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Vanilla Sky   C

Paramount Pictures

Year Released: 2001
MPAA Rating: R
Director: Cameron Crowe
Writer: Cameron Crowe (based on the film Abre Los Ojos written by Alejandro Amenabar and Mateo Gil)
Cast: Tom Cruise, Penélope Cruz, Cameron Diaz, Kurt Russell, Jason Lee, Noah Taylor, Timothy Spall, Tilda Swinton.

Review by Rob Vaux

It had to happen. We knew it was coming, even as we reveled in the man's victories. Despite his sterling track record, despite solid film after solid film, the possibility was always there. Sooner or later, Cameron Crowe was going to drop the ball. And now that it's here, it's almost a relief. We won't have to wait, wondering when it will come. Vanilla Sky isn't the worst film ever made, but it's certainly a big step down for a director who can do a lot better.

Based on a Spanish film called Abre Los Ojos (Open Your Eyes), Vanilla Sky's surreal, dreamlike atmosphere remains more confusing than haunting, more artificial than enlightening. At times Crowe's own tendencies foul up the proceedings, but mostly the fault lies with misplaced energies. It also lies with Tom Cruise, whose uneven performance is supposed to anchor the film. As David Aames, a publishing magnate living a near-perfect life, Cruise begins with the sort of effortless charm he brings to nearly all his projects. He meets the charming Sofia Serrano (Penélope Cruz), an acquaintance of his best friend (Jason Lee), and the film looks to deliver another warm romantic drama in the vein of Say Anything. Then the roof caves in, both dramatically and performance-wise. An obsessive ex-lover (Cameron Diaz) takes David for a ride that ends with a spectacular crash off a New York bridge. The former golden boy ends up with a disfigured face and finds his world crumbling beneath him.

That's where the trouble begins. Cruise's disfigurement makeup is very effective, but he uses it as an excuse to leap into some truly embarrassing scene-chewing. His bulgy-eyed hysterics eventually let up, but not before a 20-minute period that might stand as a career low. He gets little support from Cruz, for whom the term "vanilla" seems tailor-made. Never has an actor been less at home with Crowe's style of romantic banter, and the actress apparently mistakes somnambulism for genuine emotional depth. You have to do more than just stand around and look pretty, dear.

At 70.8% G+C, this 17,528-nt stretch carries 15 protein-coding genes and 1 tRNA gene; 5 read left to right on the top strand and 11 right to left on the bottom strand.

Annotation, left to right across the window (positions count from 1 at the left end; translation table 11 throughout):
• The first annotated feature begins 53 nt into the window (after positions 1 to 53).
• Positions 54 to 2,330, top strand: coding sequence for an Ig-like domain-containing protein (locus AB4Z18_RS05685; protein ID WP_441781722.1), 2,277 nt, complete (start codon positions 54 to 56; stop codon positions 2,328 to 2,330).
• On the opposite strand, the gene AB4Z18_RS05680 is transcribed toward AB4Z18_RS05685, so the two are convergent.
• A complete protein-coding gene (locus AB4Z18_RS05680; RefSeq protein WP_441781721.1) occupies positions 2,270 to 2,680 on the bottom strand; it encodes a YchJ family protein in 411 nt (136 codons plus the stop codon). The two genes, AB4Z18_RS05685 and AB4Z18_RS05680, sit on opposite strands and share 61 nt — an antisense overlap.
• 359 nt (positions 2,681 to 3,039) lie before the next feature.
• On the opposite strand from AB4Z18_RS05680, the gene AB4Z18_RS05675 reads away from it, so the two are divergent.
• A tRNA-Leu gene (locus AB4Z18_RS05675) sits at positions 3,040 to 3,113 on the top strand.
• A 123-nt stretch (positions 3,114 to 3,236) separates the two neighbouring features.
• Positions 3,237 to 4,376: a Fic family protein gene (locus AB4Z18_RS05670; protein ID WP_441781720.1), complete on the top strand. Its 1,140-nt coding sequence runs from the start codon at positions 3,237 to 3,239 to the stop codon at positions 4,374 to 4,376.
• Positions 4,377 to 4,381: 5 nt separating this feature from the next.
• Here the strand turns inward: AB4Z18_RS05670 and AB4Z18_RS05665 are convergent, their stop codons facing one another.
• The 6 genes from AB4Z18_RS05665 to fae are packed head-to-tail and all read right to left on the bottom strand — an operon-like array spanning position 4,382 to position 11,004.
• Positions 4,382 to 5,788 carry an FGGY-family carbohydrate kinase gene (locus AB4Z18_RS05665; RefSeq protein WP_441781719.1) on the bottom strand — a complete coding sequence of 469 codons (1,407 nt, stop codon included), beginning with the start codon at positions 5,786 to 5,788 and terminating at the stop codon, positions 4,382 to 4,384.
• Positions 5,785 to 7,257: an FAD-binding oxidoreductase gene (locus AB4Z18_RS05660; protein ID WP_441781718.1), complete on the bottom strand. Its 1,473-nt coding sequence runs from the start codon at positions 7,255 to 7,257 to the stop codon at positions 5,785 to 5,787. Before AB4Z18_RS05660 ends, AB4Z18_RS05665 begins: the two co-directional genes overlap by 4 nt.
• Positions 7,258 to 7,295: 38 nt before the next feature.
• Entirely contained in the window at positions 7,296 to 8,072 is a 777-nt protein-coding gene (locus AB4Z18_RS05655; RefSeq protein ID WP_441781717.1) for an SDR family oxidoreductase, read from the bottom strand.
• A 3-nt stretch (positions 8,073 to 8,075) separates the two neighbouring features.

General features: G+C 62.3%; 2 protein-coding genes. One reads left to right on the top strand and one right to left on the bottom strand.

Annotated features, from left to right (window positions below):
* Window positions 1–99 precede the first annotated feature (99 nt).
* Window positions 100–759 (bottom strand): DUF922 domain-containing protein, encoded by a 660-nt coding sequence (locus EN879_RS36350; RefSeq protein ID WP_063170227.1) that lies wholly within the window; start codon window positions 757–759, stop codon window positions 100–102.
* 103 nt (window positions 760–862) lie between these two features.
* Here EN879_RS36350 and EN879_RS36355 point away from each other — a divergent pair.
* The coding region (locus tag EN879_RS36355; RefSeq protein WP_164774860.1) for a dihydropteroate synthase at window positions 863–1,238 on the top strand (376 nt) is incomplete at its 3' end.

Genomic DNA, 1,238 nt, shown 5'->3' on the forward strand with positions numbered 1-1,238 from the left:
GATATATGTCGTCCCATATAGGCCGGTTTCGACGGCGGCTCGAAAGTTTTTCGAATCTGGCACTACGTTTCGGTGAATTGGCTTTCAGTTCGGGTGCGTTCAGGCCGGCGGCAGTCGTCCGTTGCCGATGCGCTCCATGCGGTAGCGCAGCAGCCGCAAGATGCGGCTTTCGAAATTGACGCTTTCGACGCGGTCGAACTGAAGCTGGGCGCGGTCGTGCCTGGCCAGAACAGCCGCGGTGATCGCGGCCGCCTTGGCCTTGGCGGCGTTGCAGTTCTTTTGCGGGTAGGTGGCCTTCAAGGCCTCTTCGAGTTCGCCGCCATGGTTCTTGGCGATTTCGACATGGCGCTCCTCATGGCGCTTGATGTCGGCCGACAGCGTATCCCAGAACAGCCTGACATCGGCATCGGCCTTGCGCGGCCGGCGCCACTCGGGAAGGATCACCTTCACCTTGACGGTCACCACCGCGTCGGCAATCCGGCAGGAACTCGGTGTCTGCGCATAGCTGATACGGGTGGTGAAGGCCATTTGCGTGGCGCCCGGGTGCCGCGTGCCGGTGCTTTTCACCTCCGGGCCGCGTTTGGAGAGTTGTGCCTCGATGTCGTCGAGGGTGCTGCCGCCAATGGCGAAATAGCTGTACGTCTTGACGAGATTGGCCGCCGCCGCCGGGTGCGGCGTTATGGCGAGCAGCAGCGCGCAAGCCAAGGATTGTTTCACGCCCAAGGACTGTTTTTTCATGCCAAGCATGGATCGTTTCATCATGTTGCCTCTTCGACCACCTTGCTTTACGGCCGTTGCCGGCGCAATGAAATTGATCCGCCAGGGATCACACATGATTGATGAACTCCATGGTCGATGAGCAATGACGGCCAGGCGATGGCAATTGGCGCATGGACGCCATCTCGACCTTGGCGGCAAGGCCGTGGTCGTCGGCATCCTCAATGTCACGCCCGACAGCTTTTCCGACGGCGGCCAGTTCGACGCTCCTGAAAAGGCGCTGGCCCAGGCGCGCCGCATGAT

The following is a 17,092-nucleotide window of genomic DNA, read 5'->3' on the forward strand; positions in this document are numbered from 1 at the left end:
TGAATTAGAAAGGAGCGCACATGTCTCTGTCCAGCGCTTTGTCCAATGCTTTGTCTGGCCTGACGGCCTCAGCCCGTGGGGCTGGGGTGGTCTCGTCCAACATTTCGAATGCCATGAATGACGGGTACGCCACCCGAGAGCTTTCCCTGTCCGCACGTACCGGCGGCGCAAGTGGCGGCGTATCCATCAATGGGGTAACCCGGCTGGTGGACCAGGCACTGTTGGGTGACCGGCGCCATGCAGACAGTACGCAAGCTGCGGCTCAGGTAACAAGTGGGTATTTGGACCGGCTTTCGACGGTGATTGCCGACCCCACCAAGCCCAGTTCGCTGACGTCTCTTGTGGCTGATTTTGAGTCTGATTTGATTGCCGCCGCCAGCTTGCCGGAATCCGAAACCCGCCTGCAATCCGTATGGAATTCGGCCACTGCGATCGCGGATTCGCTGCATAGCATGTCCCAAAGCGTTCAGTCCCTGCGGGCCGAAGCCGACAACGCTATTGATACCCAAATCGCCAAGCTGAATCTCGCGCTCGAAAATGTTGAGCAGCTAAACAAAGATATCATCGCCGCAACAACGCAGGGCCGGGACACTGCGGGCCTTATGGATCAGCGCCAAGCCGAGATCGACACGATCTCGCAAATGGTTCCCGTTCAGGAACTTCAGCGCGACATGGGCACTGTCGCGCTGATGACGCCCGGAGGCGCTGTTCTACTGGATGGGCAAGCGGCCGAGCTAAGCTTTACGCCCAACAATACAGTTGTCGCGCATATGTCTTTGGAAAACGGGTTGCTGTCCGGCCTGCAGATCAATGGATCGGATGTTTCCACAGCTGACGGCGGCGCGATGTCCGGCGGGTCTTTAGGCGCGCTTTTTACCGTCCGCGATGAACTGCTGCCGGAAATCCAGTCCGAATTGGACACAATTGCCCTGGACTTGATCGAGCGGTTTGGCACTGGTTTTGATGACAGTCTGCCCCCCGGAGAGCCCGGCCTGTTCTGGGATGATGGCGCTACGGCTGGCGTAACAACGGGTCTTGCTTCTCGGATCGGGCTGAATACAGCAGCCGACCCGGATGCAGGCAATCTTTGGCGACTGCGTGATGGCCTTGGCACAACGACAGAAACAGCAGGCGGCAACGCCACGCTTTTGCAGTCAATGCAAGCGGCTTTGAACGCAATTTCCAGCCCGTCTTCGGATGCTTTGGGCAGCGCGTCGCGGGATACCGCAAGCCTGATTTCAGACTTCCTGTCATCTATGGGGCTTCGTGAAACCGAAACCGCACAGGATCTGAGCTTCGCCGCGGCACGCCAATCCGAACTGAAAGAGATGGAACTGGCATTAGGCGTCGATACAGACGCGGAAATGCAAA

The rest of the film dips as well, though not as disastrously as the lead performances. A sense of surrealism, always lingering over David's life, pumps into overdrive following the accident. Dreams merge into reality, scenes lapping over each other like a repeating tape loop. There is a murder, but no murder, a lover lost but not lost. David tries vainly to fight his way through the confusion, but his efforts only make the world spin more wildly about him. Crowe's polished professionalism serves him well here, and Vanilla Sky details David's odyssey with a lot of verve. From the title phenomenon looming over the cityscape to the quotable dialogue and a great soundtrack, nothing ever feels awkward or ill-conceived.

That, unfortunately, is part of the problem. The surreal circumstances suggest a need for something darker: a haunting creepiness similar to Lynch's Mulholland Drive. Yet Crowe directs it all with a curious lack of urgency, infusing sweetness and light into what feels like a nightmare. It looks good, but without a proper drive -- to unravel the mystery, to wake up, to make sense of what's going on -- it's hard to really care. Combined with the leads, it throws Vanilla Sky fatally off its mark.

Some respite comes from some strong supporting performances: the exquisite Diaz, stalwart Lee, and an impressive turn from Kurt Russell as Aames' psychologist. Crowe also retains his knack for screenwriting, and comes up with some terrific give-and-take in the midst of it all. The pacing keeps things moving, and for a 140-minute film, it flows pretty easily. That doesn't give us a reason to pay attention, however, and Vanilla Sky demands a more disciplined approach than the filmmakers bring. Without stronger leads or a proper sense of focus, it simply can't connect. One suspects that the original -- directed by Alejandro Amenabar, who helmed this summer's The Others -- provides a much better take on the same material.

Crowe is a gifted director, and he should rebound from this pretty easily, but his efforts to file the edges off this story leave us with little desire to work through it. The important question isn't "What's going on?" but "Why should we care?" Vanilla Sky, unfortunately, can't come up with an answer.

Review published 12.17.2001.

For another opinion, read Jeremiah Kipp's review.

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